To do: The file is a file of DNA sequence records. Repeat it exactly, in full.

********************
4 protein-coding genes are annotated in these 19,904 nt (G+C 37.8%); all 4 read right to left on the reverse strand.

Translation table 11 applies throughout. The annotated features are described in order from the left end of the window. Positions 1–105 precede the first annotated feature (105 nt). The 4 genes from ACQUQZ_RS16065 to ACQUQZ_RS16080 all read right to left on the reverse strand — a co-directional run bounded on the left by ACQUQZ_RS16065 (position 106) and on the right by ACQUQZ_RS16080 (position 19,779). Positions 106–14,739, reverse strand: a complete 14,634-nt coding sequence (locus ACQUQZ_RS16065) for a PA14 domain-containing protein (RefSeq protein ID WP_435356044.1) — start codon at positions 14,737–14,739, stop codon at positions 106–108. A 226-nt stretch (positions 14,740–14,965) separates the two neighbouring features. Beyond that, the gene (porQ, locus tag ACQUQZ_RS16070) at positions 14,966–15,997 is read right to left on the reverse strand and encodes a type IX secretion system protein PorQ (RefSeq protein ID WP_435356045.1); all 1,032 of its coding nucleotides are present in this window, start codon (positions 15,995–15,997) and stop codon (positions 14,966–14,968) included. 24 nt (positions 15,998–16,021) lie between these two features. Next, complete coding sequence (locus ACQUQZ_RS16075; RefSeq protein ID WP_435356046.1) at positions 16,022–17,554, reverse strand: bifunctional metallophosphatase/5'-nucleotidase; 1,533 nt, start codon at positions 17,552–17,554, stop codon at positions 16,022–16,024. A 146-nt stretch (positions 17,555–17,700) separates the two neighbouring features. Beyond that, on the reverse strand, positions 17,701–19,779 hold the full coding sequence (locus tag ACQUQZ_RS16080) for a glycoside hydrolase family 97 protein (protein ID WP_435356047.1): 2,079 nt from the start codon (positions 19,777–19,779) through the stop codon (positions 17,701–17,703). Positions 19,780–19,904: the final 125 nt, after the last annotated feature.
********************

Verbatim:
4 protein-coding genes are annotated in these 19,904 nt (G+C 37.8%); all 4 read right to left on the reverse strand.

Translation table 11 applies throughout. The annotated features are described in order from the left end of the window. Positions 1–105 precede the first annotated feature (105 nt). The 4 genes from ACQUQZ_RS16065 to ACQUQZ_RS16080 all read right to left on the reverse strand — a co-directional run bounded on the left by ACQUQZ_RS16065 (position 106) and on the right by ACQUQZ_RS16080 (position 19,779). Positions 106–14,739, reverse strand: a complete 14,634-nt coding sequence (locus ACQUQZ_RS16065) for a PA14 domain-containing protein (RefSeq protein ID WP_435356044.1) — start codon at positions 14,737–14,739, stop codon at positions 106–108. A 226-nt stretch (positions 14,740–14,965) separates the two neighbouring features. Beyond that, the gene (porQ, locus tag ACQUQZ_RS16070) at positions 14,966–15,997 is read right to left on the reverse strand and encodes a type IX secretion system protein PorQ (RefSeq protein ID WP_435356045.1); all 1,032 of its coding nucleotides are present in this window, start codon (positions 15,995–15,997) and stop codon (positions 14,966–14,968) included. 24 nt (positions 15,998–16,021) lie between these two features. Next, complete coding sequence (locus ACQUQZ_RS16075; RefSeq protein ID WP_435356046.1) at positions 16,022–17,554, reverse strand: bifunctional metallophosphatase/5'-nucleotidase; 1,533 nt, start codon at positions 17,552–17,554, stop codon at positions 16,022–16,024. A 146-nt stretch (positions 17,555–17,700) separates the two neighbouring features. Beyond that, on the reverse strand, positions 17,701–19,779 hold the full coding sequence (locus tag ACQUQZ_RS16080) for a glycoside hydrolase family 97 protein (protein ID WP_435356047.1): 2,079 nt from the start codon (positions 19,777–19,779) through the stop codon (positions 17,701–17,703). Positions 19,780–19,904: the final 125 nt, after the last annotated feature.